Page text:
Tanhaji The Unsung Warrior Movie Review

Tanhaji The Unsung Warrior Movie Review

Tanhaji The Unsung Warrior Movie Review
Tanhaji The Unsung Warrior Movie Review
There have been many such people in the history of India who have served their state with great loyalty and valor. In different parts of the country, their stories are heard with great respect in the public, but they could not find any special place in history. Many are only mildly mentioned, many are anonymous. Maratha Subedar Tanaji Malusare is one such warrior. There is very little mention of them in history. How much Tanaji has got in the regional history of Maharashtra is not known, but people in north India know little or no about him. But the kind of affection and respect that his Balamitra and Chhtrapati Shivaji Maharaj had for Tanaji’s loyalty and valor can be gauged by this – when Tanaji was killed in the battle to reclaim the kondana fort, Shivaji Maharaj had said- ‘Garh aaya hai, but lion is gone.’ It is said that Shivaji changed the name of Kondana after that to Sinhagad.

chhatrapati shivaji (Sharad Kelkar) had greatly expanded his rule in the South due to his diplomacy, tactics and guerrilla warfare. His checkup with the Mughals continued. Meanwhile, Aurangzeb (Luke Kenny) planned to further strengthen his empire in the south. He sent a large army southward. Chhtrapati Shivaji had to compromise with the Mughals and give them 23 of their forts, including Kondana. At that time Shivaji’s mother Rajmata Jijabai (Padmavati Rai) pledged that she would remain barefoot until Kondana came back to the Marathas again. Four years later, the Marathas gather their power and prepare to capture Kondana again. Aurangzeb sends Udaybhan Singh Rathore (Saif Ali Khan) as the fortress of Kondana. Shivaji plans to lead this campaign himself. His advisor refuses to do so and recommends sending someone he trusts. subedar tanaji malusare (Ajay Devgan) has won many battles. But Shivaji Maharaj does not want to send him on this expedition, as he and his wife Parvati (Kajol) are busy with their son’s wedding preparations. Tanaji realizes this, and he forces Shivaji to allow Tanaji to lead Kondana’s campaign. For him, more important than personal life is Swaraj and the saffron flag. Tanaji vows that he will kill Udayabhan and put shoes on Rajmata’s feet. But he is betrayed and Udaybhan discovers his plan…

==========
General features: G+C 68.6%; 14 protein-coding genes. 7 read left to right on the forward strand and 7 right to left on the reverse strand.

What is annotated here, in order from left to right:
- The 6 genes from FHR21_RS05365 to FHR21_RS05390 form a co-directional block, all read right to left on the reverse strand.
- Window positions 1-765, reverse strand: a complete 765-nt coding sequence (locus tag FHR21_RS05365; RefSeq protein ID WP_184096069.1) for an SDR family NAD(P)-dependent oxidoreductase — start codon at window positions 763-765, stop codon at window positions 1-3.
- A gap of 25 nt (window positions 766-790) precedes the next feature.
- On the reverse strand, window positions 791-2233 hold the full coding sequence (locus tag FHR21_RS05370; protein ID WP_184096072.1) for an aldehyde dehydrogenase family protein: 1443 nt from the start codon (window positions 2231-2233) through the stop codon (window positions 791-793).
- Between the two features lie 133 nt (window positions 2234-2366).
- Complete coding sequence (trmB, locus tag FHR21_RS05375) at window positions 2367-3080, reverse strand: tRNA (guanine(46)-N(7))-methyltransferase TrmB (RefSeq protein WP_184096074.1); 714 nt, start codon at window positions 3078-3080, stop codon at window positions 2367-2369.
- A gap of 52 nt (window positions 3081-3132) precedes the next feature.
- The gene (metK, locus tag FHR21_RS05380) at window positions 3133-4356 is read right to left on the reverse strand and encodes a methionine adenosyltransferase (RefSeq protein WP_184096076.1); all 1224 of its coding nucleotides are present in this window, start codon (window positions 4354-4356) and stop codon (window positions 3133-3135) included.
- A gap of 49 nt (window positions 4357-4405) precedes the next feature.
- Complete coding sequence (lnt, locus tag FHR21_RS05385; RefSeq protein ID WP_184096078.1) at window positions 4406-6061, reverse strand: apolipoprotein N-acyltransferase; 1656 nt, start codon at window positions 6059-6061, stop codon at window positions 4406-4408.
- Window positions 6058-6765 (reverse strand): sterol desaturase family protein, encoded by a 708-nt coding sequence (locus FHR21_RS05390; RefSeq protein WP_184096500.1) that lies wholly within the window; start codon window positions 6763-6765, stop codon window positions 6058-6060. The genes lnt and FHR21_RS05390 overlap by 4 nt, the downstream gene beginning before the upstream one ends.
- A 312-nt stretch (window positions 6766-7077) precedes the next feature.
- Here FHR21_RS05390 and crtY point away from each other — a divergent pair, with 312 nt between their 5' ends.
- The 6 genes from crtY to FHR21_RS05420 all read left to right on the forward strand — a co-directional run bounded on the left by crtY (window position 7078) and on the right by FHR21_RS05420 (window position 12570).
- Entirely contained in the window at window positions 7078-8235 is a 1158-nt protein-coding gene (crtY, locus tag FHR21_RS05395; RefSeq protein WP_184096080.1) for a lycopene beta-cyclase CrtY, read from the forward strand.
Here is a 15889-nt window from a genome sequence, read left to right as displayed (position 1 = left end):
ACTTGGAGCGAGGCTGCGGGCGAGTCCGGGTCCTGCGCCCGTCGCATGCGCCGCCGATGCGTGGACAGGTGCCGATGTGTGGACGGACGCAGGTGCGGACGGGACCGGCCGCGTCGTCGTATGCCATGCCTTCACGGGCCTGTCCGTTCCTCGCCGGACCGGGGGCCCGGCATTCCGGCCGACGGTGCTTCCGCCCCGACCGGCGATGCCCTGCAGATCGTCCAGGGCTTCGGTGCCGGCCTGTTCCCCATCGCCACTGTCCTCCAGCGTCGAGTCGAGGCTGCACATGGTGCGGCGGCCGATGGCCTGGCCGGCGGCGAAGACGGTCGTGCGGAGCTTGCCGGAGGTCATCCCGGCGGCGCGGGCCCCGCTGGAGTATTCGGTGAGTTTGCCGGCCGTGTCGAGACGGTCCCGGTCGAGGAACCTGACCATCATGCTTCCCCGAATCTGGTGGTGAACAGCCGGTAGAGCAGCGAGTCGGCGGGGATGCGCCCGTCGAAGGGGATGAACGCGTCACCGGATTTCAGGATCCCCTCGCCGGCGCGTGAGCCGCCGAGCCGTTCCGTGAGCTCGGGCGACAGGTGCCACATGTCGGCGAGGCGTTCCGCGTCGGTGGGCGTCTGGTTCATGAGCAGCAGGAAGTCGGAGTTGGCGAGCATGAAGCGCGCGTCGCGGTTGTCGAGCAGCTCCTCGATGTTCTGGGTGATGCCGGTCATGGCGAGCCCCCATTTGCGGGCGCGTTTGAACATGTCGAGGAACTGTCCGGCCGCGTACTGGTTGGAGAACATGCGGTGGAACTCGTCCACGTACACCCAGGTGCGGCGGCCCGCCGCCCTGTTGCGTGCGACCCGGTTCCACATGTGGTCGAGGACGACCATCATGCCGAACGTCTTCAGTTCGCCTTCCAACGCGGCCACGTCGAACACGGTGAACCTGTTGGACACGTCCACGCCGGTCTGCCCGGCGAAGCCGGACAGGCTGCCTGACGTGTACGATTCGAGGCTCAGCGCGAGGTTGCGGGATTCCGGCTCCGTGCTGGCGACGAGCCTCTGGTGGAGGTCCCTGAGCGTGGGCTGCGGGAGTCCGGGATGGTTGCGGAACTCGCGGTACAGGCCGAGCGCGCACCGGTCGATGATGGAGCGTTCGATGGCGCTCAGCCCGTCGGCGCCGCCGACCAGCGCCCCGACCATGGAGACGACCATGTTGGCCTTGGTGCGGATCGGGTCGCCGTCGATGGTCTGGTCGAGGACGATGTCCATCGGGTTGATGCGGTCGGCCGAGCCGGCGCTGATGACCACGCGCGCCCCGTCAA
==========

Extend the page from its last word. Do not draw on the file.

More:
There is no doubt in Tanaji’s historicity, but little information is available about him in history. To make a two-and-a-half-hour film on him would certainly have to work very hard. What is the percentage of historical events in the film and how much imagination, it is difficult to say. Anyway, when a historical film is made, creative leeway is taken in it. And this is fine, too, unless the flag of history is blown off in the name of creative leeway. Looking at Tanaji, it seems that there is not much talk about it in the name of cinematic relaxation. The script has been worked on. The director and his team have been successful in creating Chhtrapati Shivaji’s time and atmosphere. The dialogues have power and are about to leave an impact in the minds of the audience. However, repeated mention of saffron and swaraj may strike some people. Om Raut’s direction is very good. He has coined all the characters including Tanaji very well. Some such that many characters make their impact despite getting less screen time. Such as Tanaji’s wife Parvati and Rajmata Jijabai. However, Udayabhan’s character is a bit more dramatic and there is no mention of Chhtrapati Shivaji’s Guru Samarth Ramdas Swamy in the film. Tanaji and Parvati’s love is also shown effectively in short scenes.
The film’s visual effects, graphics (VFX) are superb and action first class. It is fun to see. It will be more fun to watch the film in 3-D. When the spears and arrows are moving, the neck automatically turns to the right and left. The music of the film is filled with Veer Ras. The songs ‘Shankara Re Shankara‘ and ‘Maa Bhavani’ create excitement. Cinematography is good. The climax of the film evokes a feeling of pride and also emotional. Ajay Devgan’s work in Tanaji’s character is excellent. Though he appears ‘Singham’ somewhere, but overall he has given life to this character. Saif Ali Khan’s work as a villain is superb. He has instilled arrogance and cruelty in his character. Kajol’s role is small, but in this small role she leaves a big impact. Sharad Kelkar has been as effective as Shivaji, except for the inconsistency of stature and saddle. Padmavati Rao also influences. Neha Sharma’s work as Prince Kamala Devi is also fine. The work of Luke Kenny and the rest of the cast is also good. The casting of this film is very good.

The film tries to bring a page of history buried in the dust of time and bring it to the fore. It is a well-made film, which inspires.

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